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Sindbad the Sailor

Sindbad the Sailor (also spelled "Sinbad") is the name of a legendary sailor who has numerous fantastic adventures during his voyages throughout the seas east of Africa and south of Asia. The collection of travel-romances which make up the Seven Voyages of Sindbad the Sailor found in The Book of One Thousand and One Nights (Arabian Nights) are based partly on real experiences of Oriental sailors, partly on ancient poetry such as Homer's Mediterranean-based Odyssey, and partly upon Indian and Persian collections of mirabilia.

The Tales

Sindbad the Sailor and Sindbad the Porter

The tales, which take place during the reign of Caliph Harun al-Rashid, begin in Baghdad with Sindbad the Porter, a hard-working landsman who complains in verse before the estate of a wealthy man about his life of endless toil for little reward. Sindbad the Porter is thereby brought inside where he meets his namesake, the wealthy Sindbad the Sailor, who was impressed by the porter's verse. Over the next seven days Sindbad the Sailor then entertains Sindbad the Porter (whom he now considers as a brother) with the tale of how he became a seaman and eventually rose to his present state of prominence, each day giving a gift to the poor porter after the story of each voyage is complete.

The First Voyage of Sindbad the Sailor

Sindbad the Sailor was the son of a wealthy merchant who died when Sindbad was young and left everything to him. Upon reaching adulthood Sindbad used his inheritance to live an existence as a pleasure-seeking wastrel until he had carelessly spent it all. The loss of much of everything he had was a turning point in his life -- he decided to sell all he still owned and travel to foreign lands. Sindbad embarked on board a ship bound for Basra which then traveled to several islands and shores, buying and selling their goods. They finally came across a beautiful island upon which they had their shore leave. This island, however, was an ancient, huge fish which had been stationary for so long that sand and trees had settled upon it, and the fires the sailors lit now awoke it. Sindbad was among those who could not return to the ship in time when the fish swam into the depths and was only miraculously saved from drowning when he grasped a passing wooden wash-tub. Floating on the sea in the tub for some time, Sindbad finally beached upon the shore of a deserted island where he spent several days.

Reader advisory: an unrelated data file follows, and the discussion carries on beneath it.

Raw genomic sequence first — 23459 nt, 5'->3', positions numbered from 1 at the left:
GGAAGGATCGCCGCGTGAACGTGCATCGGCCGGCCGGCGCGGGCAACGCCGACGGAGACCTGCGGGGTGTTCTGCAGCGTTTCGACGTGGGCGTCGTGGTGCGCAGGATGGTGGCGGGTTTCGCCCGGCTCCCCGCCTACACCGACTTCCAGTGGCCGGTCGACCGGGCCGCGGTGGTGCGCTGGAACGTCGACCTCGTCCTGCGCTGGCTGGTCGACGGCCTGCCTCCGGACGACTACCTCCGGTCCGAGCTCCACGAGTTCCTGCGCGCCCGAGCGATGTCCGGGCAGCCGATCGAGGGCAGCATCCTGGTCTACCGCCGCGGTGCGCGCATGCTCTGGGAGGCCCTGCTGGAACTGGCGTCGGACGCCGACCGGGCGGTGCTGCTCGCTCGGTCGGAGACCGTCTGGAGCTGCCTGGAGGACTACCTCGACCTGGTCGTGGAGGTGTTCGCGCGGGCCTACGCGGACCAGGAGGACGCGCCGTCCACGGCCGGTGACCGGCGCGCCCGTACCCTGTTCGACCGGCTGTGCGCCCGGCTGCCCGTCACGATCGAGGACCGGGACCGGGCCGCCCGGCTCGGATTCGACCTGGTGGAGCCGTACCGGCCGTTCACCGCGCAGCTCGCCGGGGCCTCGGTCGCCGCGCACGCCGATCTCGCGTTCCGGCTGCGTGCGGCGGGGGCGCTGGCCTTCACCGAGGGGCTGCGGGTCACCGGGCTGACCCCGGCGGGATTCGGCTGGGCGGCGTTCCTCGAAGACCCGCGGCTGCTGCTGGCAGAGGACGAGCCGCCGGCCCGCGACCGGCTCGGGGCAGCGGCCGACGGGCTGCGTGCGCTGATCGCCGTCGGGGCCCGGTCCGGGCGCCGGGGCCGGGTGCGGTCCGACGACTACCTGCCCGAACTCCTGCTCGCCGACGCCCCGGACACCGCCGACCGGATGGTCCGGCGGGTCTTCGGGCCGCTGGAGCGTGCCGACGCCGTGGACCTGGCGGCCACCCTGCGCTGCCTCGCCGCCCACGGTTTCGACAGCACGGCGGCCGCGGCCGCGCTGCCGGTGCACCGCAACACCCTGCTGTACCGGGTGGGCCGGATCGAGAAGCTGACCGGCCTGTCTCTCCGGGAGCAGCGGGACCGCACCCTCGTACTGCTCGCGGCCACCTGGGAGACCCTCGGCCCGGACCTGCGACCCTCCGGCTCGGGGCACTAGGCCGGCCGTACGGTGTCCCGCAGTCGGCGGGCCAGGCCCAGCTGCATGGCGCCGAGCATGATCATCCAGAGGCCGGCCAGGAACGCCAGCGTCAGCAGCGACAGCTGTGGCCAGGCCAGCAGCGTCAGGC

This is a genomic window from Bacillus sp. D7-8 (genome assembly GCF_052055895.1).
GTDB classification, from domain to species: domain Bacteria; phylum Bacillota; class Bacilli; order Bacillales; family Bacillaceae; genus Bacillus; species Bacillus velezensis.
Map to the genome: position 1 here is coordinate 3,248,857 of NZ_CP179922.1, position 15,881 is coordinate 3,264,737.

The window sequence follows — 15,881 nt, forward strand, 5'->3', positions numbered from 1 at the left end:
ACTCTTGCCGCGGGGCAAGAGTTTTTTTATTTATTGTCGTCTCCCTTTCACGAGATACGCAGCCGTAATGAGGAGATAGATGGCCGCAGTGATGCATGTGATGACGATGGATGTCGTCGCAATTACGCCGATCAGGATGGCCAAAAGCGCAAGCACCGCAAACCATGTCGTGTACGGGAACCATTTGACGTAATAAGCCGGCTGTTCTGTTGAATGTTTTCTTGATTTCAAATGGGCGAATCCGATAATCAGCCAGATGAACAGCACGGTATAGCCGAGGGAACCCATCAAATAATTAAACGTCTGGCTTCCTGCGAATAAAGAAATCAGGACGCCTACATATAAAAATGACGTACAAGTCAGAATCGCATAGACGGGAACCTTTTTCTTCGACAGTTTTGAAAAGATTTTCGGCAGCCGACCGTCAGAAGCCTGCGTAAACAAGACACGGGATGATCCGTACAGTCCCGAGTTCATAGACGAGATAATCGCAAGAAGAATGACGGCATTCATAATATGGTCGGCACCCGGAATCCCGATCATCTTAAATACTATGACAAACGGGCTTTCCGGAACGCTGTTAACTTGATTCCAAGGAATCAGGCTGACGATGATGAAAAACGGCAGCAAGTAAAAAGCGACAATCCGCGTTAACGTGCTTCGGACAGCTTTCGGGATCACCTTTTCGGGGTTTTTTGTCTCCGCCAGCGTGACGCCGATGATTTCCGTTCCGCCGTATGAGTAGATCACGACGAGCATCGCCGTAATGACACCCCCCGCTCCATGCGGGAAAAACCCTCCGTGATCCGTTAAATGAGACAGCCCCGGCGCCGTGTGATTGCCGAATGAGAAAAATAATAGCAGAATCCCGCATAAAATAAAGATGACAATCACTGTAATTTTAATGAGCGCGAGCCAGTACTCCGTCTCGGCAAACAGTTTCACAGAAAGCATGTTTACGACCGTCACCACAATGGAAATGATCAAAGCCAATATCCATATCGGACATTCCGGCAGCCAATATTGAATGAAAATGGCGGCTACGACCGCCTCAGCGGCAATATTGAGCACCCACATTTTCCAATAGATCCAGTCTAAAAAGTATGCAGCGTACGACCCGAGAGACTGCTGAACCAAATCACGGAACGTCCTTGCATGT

One day while wandering along the shore he came across a mare which was tethered on the beach and found a man hidden in the ground nearby. Sindbad befriended this man, a groom of King Mihrjan, who explained that the mares were brought to this island for breeding purposes during every new moon. The "stallions of the sea" would rise out of the ocean and impregnate the mares, causing them to bear colts and fillies of the highest quality. Sindbad was brought to the capital city of King Mihrjan who was astonished at the tale of his survival and, believing him one blessed by Allah, made him his agent for the port and registrar of all ships that entered the harbor. After a while the ship on which Sindbad had originally sailed came to Mihrjan's harbor, and Sindbad convinced his former shipmates after some difficulty that he was still alive. Sindbad then used the best of the goods he still possessed on that ship to make a present for King Mihrjan before returning home. In Baghdad once more after a successful voyage, Sindbad the Sailor used his newfound wealth from a grateful King Mihrjan to make himself richer than he had ever been before.

The Second Voyage of Sindbad the Sailor

The Third Voyage of Sindbad the Sailor

The Fourth Voyage of Sindbad the Sailor

The Fifth Voyage of Sindbad the Sailor

The Sixth Voyage of Sindbad the Sailor

The Seventh Voyage of Sindbad the Sailor


Several films, television series, animated cartoons, and novels have been made, based on the tales of Sindbad the Sailor. These include:

Sinbad is also a nickname given to all sailors and nautical people as well as to window cleaners in Britain (especially ones who do the inside of windows as if they were portholes, and not the corners).